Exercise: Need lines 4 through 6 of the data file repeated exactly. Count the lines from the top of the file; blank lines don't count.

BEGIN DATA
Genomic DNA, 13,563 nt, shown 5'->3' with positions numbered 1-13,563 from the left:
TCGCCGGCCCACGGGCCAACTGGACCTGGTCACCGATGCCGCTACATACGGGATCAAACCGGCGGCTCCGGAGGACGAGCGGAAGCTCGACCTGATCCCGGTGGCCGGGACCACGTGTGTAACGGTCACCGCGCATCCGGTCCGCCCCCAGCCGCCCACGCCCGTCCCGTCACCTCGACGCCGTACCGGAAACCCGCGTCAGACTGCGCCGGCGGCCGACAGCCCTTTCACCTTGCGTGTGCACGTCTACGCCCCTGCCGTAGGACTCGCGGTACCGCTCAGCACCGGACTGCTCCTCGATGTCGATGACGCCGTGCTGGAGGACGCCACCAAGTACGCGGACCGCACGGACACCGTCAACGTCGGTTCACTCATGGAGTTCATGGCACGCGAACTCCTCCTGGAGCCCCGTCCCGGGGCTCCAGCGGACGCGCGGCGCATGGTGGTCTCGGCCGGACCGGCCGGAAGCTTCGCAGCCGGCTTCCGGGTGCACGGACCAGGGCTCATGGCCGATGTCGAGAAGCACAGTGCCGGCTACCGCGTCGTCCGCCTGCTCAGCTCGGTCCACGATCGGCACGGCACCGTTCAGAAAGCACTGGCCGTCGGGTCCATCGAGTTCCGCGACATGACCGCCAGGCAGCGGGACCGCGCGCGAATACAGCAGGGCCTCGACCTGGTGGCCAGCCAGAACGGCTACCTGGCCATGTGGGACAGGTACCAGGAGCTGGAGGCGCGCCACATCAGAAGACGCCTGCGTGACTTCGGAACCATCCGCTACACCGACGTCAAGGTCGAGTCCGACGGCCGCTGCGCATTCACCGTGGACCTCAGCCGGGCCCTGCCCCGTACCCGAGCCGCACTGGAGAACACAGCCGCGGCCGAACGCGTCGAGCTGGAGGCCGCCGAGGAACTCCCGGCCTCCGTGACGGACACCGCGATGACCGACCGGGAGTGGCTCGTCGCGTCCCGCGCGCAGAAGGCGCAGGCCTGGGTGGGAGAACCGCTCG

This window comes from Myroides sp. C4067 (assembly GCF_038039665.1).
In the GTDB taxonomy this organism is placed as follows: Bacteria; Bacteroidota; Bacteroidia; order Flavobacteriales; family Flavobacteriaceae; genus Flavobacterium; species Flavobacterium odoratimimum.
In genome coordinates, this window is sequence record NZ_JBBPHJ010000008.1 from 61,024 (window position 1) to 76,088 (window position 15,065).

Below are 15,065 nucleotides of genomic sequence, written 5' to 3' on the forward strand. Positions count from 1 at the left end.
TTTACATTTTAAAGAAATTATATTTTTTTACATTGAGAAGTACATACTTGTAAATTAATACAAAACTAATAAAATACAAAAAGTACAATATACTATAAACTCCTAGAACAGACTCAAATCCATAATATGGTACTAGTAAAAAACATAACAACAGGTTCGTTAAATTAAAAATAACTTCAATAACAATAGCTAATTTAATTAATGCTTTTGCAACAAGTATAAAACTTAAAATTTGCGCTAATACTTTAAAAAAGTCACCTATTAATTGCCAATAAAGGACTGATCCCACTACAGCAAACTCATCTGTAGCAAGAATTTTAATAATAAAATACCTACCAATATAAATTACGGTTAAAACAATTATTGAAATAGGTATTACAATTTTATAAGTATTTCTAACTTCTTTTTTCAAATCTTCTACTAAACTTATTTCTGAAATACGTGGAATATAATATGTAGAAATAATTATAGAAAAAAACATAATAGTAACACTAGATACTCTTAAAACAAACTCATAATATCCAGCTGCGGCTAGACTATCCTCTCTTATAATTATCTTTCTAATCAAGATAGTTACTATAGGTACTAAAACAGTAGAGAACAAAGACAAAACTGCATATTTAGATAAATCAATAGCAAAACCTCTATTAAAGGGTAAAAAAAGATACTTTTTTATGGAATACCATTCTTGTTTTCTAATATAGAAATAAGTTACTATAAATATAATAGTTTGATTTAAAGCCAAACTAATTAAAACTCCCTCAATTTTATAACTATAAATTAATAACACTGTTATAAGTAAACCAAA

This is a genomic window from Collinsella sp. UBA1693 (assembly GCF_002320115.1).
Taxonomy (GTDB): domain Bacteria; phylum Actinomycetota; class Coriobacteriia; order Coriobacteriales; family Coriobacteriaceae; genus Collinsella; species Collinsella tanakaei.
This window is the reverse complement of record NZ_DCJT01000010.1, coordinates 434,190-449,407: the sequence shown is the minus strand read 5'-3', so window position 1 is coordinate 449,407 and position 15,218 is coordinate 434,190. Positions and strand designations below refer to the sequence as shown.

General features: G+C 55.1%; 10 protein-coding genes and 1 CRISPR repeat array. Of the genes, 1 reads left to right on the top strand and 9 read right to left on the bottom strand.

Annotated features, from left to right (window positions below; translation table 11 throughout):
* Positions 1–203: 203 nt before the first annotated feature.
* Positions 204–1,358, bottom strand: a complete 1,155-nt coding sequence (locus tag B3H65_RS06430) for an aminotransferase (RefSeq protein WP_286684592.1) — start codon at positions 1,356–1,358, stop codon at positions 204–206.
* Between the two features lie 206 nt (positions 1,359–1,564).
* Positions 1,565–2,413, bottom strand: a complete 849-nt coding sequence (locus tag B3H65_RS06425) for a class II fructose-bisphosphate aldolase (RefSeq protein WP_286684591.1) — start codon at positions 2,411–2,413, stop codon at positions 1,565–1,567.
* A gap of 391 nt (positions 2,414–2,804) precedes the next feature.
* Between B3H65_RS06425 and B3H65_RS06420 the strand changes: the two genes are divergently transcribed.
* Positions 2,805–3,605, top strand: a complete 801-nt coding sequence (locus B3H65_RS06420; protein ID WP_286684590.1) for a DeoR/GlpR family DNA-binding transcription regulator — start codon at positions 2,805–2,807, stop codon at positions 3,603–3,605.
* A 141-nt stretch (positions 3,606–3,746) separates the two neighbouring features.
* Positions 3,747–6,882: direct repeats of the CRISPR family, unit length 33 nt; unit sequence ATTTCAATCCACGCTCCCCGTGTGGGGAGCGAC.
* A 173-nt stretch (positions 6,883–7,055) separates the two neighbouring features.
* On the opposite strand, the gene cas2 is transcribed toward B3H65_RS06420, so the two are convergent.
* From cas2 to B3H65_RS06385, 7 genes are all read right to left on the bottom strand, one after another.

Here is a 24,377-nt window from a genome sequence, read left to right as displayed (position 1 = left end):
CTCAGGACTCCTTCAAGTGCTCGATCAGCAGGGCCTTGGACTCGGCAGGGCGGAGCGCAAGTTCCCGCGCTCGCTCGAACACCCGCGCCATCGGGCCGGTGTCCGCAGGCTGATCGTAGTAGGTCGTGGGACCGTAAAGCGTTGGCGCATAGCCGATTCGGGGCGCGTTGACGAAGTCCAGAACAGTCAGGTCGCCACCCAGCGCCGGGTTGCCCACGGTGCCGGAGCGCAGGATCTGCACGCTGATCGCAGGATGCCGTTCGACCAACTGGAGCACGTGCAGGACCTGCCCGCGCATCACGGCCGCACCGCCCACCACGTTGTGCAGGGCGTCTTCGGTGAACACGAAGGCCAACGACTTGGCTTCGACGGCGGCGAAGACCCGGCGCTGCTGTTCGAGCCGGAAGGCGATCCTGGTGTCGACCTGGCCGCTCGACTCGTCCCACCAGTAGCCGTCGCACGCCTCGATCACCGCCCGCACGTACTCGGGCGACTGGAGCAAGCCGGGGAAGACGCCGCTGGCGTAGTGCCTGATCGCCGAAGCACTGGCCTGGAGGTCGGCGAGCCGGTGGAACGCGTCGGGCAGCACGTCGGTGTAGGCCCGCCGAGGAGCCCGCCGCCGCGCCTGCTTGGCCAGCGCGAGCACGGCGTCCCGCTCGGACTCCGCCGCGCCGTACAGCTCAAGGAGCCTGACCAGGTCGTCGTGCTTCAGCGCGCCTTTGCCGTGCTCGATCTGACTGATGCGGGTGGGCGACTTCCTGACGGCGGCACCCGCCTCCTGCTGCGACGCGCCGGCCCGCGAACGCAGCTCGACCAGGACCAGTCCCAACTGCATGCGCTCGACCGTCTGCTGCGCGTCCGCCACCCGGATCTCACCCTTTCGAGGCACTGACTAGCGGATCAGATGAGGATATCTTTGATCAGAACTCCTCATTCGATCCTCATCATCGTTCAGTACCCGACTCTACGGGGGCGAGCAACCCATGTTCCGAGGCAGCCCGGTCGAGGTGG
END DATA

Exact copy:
In the GTDB taxonomy this organism is placed as follows: Bacteria; Bacteroidota; Bacteroidia; order Flavobacteriales; family Flavobacteriaceae; genus Flavobacterium; species Flavobacterium odoratimimum.
In genome coordinates, this window is sequence record NZ_JBBPHJ010000008.1 from 61,024 (window position 1) to 76,088 (window position 15,065).

Below are 15,065 nucleotides of genomic sequence, written 5' to 3' on the forward strand. Positions count from 1 at the left end.